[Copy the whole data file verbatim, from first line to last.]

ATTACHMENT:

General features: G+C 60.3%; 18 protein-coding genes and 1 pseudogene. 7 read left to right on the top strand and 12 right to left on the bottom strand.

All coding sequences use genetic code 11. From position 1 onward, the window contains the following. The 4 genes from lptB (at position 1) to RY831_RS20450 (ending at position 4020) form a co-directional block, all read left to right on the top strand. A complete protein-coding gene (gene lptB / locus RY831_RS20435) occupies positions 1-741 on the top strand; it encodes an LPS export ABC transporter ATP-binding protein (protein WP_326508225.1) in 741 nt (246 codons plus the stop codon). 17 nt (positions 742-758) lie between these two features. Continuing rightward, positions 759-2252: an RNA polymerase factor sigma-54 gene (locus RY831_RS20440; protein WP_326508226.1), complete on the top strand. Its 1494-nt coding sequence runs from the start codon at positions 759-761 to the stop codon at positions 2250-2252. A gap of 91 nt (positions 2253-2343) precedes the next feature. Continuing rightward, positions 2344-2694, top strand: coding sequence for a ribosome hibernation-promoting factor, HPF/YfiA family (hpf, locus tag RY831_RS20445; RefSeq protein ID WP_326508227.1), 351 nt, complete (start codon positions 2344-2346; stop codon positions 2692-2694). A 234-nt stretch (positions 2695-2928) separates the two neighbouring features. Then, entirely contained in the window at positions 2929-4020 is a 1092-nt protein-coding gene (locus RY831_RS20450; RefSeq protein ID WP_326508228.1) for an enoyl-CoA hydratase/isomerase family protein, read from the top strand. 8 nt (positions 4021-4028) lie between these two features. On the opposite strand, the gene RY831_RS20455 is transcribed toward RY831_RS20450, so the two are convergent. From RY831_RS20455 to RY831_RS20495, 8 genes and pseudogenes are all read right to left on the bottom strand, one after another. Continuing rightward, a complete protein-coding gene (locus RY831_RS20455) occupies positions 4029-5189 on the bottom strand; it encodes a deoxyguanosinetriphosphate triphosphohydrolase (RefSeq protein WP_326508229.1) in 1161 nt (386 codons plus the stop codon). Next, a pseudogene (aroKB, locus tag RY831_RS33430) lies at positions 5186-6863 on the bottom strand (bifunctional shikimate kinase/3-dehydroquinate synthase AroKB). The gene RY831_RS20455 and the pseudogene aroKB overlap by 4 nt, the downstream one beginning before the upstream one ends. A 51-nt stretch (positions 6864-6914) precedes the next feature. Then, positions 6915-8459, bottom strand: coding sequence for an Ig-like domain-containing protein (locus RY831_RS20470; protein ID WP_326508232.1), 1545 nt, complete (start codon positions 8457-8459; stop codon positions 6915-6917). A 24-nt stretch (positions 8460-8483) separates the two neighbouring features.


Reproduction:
General features: G+C 60.3%; 18 protein-coding genes and 1 pseudogene. 7 read left to right on the top strand and 12 right to left on the bottom strand.

All coding sequences use genetic code 11. From position 1 onward, the window contains the following. The 4 genes from lptB (at position 1) to RY831_RS20450 (ending at position 4020) form a co-directional block, all read left to right on the top strand. A complete protein-coding gene (gene lptB / locus RY831_RS20435) occupies positions 1-741 on the top strand; it encodes an LPS export ABC transporter ATP-binding protein (protein WP_326508225.1) in 741 nt (246 codons plus the stop codon). 17 nt (positions 742-758) lie between these two features. Continuing rightward, positions 759-2252: an RNA polymerase factor sigma-54 gene (locus RY831_RS20440; protein WP_326508226.1), complete on the top strand. Its 1494-nt coding sequence runs from the start codon at positions 759-761 to the stop codon at positions 2250-2252. A gap of 91 nt (positions 2253-2343) precedes the next feature. Continuing rightward, positions 2344-2694, top strand: coding sequence for a ribosome hibernation-promoting factor, HPF/YfiA family (hpf, locus tag RY831_RS20445; RefSeq protein ID WP_326508227.1), 351 nt, complete (start codon positions 2344-2346; stop codon positions 2692-2694). A 234-nt stretch (positions 2695-2928) separates the two neighbouring features. Then, entirely contained in the window at positions 2929-4020 is a 1092-nt protein-coding gene (locus RY831_RS20450; RefSeq protein ID WP_326508228.1) for an enoyl-CoA hydratase/isomerase family protein, read from the top strand. 8 nt (positions 4021-4028) lie between these two features. On the opposite strand, the gene RY831_RS20455 is transcribed toward RY831_RS20450, so the two are convergent. From RY831_RS20455 to RY831_RS20495, 8 genes and pseudogenes are all read right to left on the bottom strand, one after another. Continuing rightward, a complete protein-coding gene (locus RY831_RS20455) occupies positions 4029-5189 on the bottom strand; it encodes a deoxyguanosinetriphosphate triphosphohydrolase (RefSeq protein WP_326508229.1) in 1161 nt (386 codons plus the stop codon). Next, a pseudogene (aroKB, locus tag RY831_RS33430) lies at positions 5186-6863 on the bottom strand (bifunctional shikimate kinase/3-dehydroquinate synthase AroKB). The gene RY831_RS20455 and the pseudogene aroKB overlap by 4 nt, the downstream one beginning before the upstream one ends. A 51-nt stretch (positions 6864-6914) precedes the next feature. Then, positions 6915-8459, bottom strand: coding sequence for an Ig-like domain-containing protein (locus RY831_RS20470; protein ID WP_326508232.1), 1545 nt, complete (start codon positions 8457-8459; stop codon positions 6915-6917). A 24-nt stretch (positions 8460-8483) separates the two neighbouring features.